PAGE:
Crystal structure of the first plant urease from jack bean: 83 years of journey from its first crystal to molecular structureBalasubramanian, A., Ponnuraj, K.
(2010) J.Mol.Biol. 400: 274-283
- PubMed: 20471401
- DOI: 10.1016/j.jmb.2010.05.009
- PubMed Abstract:
Urease, a nickel-dependent metalloenzyme, is synthesized by plants, some bacteria, and fungi. It catalyzes the hydrolysis of urea into ammonia and carbon dioxide. Although the amino acid sequences of plant and bacterial ureases are closely related, s ...
Urease, a nickel-dependent metalloenzyme, is synthesized by plants, some bacteria, and fungi. It catalyzes the hydrolysis of urea into ammonia and carbon dioxide. Although the amino acid sequences of plant and bacterial ureases are closely related, some biological activities differ significantly. Plant ureases but not bacterial ureases possess insecticidal properties independent of its ureolytic activity. To date, the structural information is available only for bacterial ureases although the jack bean urease (Canavalia ensiformis; JBU), the best-studied plant urease, was the first enzyme to be crystallized in 1926. To better understand the biological properties of plant ureases including the mechanism of insecticidal activity, we initiated the structural studies on some of them. Here, we report the crystal structure of JBU, the first plant urease structure, at 2.05 A resolution. The active-site architecture of JBU is similar to that of bacterial ureases containing a bi-nickel center. JBU has a bound phosphate and covalently modified residue (Cys592) by beta-mercaptoethanol at its active site, and the concomitant binding of multiple inhibitors (phosphate and beta-mercaptoethanol) is not observed so far in bacterial ureases. By correlating the structural information of JBU with the available biophysical and biochemical data on insecticidal properties of plant ureases, we hypothesize that the amphipathic beta-hairpin located in the entomotoxic peptide region of plant ureases might form a membrane insertion beta-barrel as found in beta-pore-forming toxins.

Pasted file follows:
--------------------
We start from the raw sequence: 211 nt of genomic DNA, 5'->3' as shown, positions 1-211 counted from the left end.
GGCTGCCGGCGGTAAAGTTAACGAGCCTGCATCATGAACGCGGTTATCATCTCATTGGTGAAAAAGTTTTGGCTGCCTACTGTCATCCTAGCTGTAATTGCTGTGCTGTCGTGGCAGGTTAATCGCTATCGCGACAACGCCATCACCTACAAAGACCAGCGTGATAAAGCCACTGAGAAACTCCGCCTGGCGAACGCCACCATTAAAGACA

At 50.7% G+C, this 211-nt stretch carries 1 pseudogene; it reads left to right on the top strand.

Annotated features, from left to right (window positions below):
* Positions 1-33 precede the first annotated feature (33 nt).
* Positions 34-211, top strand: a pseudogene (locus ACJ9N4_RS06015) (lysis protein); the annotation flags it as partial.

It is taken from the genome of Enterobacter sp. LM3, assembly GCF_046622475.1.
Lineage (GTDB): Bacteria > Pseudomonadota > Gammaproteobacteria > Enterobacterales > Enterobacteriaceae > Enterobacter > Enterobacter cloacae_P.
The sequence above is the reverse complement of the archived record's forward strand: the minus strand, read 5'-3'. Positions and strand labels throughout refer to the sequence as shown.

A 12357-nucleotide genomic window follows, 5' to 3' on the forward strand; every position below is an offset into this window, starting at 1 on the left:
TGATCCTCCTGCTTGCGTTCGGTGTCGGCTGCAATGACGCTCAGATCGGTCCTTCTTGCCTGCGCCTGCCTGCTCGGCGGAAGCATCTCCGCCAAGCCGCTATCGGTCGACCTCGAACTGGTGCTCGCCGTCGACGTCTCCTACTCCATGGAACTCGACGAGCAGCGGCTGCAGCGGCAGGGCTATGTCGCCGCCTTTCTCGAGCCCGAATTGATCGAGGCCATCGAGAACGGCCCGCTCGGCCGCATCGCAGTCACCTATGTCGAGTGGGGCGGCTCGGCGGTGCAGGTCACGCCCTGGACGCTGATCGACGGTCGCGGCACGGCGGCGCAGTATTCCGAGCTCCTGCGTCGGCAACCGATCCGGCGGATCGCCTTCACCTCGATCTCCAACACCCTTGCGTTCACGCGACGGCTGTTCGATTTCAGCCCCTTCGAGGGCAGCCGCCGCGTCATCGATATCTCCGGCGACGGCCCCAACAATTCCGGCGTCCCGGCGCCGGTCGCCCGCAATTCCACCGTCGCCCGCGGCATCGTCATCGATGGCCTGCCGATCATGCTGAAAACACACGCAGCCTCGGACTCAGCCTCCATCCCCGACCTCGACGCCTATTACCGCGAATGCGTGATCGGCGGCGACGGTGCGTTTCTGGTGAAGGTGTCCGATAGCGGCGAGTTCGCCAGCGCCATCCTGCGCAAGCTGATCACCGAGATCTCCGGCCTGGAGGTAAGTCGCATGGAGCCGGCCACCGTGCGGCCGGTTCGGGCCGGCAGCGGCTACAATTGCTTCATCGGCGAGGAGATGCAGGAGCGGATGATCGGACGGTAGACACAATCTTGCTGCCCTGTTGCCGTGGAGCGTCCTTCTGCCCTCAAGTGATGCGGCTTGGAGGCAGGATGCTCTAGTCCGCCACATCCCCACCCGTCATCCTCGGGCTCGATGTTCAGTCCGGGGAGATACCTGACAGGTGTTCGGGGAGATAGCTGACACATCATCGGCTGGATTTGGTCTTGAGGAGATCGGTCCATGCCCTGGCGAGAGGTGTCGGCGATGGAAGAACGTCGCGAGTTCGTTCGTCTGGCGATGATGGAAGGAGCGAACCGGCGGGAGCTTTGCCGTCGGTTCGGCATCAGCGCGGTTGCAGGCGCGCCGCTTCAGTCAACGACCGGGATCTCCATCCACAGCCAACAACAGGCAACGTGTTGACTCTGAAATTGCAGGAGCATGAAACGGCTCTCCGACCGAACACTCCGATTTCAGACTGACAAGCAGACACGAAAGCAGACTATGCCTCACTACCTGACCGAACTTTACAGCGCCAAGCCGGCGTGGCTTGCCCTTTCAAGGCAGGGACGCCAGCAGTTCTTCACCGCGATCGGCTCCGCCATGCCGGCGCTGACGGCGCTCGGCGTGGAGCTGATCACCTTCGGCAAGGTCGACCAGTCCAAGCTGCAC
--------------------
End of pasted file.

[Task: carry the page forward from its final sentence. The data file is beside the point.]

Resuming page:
Centre of Advanced Study in Crystallography and Biophysics, University of Madras, Guindy Campus, Chennai 600 025, India.